The decree after all was not conceived out of greediness and malevolence intent but by having a successful administration of records. The Governor plainly stated the benefits of having surnames for the natives on the long run would prevail over its initial awkwardness. This order that gave us the names that we still bear with us until now is perhaps the greatest impression of the Spanish era aside from our religion.
There were exceptions, indication of the orders flexibility, i.e., the direct descendants of ancient rulers (i.e., Mojica, Tupas etc.) were excluded and were permitted to maintain their surnames. The Tagalog nobility was also spared (i.e., Gatmaitan, Hilario etc.) this is the reason why we still hear these surnames up to now. For the rest were given regulated name (based on the Catalogo Alfabetico de Apellidos). There were those who were ordered to take on unique surnames (usually names of flora & fauna) to make them more visible, like in the case of the Rizals, which already had Mercado, a name taken by the first Francisco Mercado (Domingo Lam Co’s son). Its interesting to note however that Asuncion Bantug pointed out in her book “Si Lolo Jose”, that the reason behind the change was that original Francisco hated the name Mercado for it means “market”, choosing another name, Ricial. The Mercados later on started using their second last name, Rizal, as an act of uniting behind Jose’s flight.
With the decree also came the opportunity for those without surnames to obtain one. A catalog of names where one could pick was handed to the natives (a directory of Spanish names). The Friars being elected as the agents of organization during the initial years of the decree proved to be successful. The policy was generally realized and Claveria’s requirements of a unified registry was created and this would give the Filipino today a way to trace their lineage. The practice also made sure that the surname of the the mother would be attached, this explains “y” (police, NBI and other national records) after the fathers surname. According to the study prepared by Pepe Alas, we’re the only nation now that still follow this format.
The Chino Christiano
These Mestizos were allowed to hold on to their name Chinese surnames. This was accredited by the administrators so as for these Mestizo’s not to lose their lineage and culture. It was a regular practice also then to generate a last name by merging Chinese names, like that of their parents (i.e., Yu -chen -co, Lim -cau -co etc.). Many of this surnames having “co” at the end because of the Hokkienese polite suffix of “ko” (meaning “big brother”). There were also occasions that the Catholic Filipino Chinese would blend their native names to that of a Christian name, this adaptation is unique and is said to be the only one of its kind in the world. Contrary to what most accept as true, that these names were imposed without due considerations, the Christianized Chinese mestizo’s supplies us with a clear example of the laws flexibility (like the considerations for the Tagalog noble clans). The decree was in no way meant to disassociate the Filipino to his native origins and his family.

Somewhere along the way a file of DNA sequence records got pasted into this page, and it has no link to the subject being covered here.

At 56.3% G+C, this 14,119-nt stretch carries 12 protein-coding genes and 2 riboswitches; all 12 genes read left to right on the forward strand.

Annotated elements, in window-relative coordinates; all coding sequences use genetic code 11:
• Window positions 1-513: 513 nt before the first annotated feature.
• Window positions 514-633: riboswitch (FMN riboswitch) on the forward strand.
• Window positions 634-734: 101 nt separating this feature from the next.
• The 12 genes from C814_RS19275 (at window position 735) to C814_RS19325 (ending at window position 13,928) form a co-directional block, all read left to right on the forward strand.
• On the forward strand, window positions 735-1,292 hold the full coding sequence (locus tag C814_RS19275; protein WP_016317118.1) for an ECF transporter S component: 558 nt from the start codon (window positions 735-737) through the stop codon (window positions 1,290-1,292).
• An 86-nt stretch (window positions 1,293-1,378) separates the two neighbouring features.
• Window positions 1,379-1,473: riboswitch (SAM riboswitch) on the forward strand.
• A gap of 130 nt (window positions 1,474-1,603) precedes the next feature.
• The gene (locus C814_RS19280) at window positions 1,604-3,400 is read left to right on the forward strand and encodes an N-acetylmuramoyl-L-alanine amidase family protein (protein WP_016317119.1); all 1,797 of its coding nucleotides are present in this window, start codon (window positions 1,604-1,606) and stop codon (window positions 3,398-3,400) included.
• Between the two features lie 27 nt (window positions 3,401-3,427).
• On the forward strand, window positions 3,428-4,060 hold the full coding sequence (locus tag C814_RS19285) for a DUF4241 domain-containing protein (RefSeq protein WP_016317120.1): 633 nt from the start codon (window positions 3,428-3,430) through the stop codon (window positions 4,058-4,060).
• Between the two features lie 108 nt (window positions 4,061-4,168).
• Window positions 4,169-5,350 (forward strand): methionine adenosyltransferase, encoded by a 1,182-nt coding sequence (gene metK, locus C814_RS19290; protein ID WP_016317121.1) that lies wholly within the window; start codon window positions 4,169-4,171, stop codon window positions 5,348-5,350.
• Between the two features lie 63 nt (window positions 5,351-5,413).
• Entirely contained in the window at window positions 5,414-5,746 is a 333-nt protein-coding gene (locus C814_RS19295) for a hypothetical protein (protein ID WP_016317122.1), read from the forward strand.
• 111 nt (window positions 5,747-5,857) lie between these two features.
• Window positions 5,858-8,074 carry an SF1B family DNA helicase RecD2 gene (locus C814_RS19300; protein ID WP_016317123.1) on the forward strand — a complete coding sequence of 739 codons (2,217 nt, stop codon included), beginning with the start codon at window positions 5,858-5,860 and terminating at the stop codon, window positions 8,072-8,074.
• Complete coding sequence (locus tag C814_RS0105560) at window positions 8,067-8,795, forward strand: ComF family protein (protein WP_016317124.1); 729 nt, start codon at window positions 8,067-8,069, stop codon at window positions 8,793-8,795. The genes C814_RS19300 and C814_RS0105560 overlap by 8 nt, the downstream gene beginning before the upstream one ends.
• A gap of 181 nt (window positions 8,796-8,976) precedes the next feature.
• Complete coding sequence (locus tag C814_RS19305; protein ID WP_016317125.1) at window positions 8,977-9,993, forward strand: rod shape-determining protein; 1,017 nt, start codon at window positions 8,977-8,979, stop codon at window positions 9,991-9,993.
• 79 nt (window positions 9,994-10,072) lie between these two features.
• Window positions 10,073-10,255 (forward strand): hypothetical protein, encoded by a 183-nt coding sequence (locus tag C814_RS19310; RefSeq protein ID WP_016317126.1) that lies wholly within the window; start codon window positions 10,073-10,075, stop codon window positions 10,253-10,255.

The Filipino Chinese then was different from the Baba of Malaya and the Javanese Peranakan, both Chinese immigrants, as Wickerberg says, ” the Chinese mestizo in the Philippines was not a special kind of Chinese, he was a special kind of Filipino”.
This points to the fact of the Filipino Chinese integration to the Filipino society – they became a Filipinos, their prosperity and influence during the Spanish era is a proof of their contributions to the society as key actors.The other Sino immigrants in the neighbouring colonized regions, the Filipino Chinese was not restrained in their comunity but was encouraged to integrate and participate. It was observed that some eventually lost attachment to the Chinese culture and as the author of the book “Brains of the Revolution” says, “instead, a very strong affinity for a Philippine version of Hispanic culture”, referring to the Mestizo’s preference to the hispanic culture.”
Contrary to the claims of renowned historians that this decree stripped us of our native identity, the scheme actually restored the self-esteem for the Filipino then. Today, as we go on with our contemporary lives, we have government agencies going up the mountains and registering natives (for administration, medical and educational purposes), in some cases, missionaries meet up with this tribes to baptize them and give them Christian names, how is this different from what the Claveria decree formed?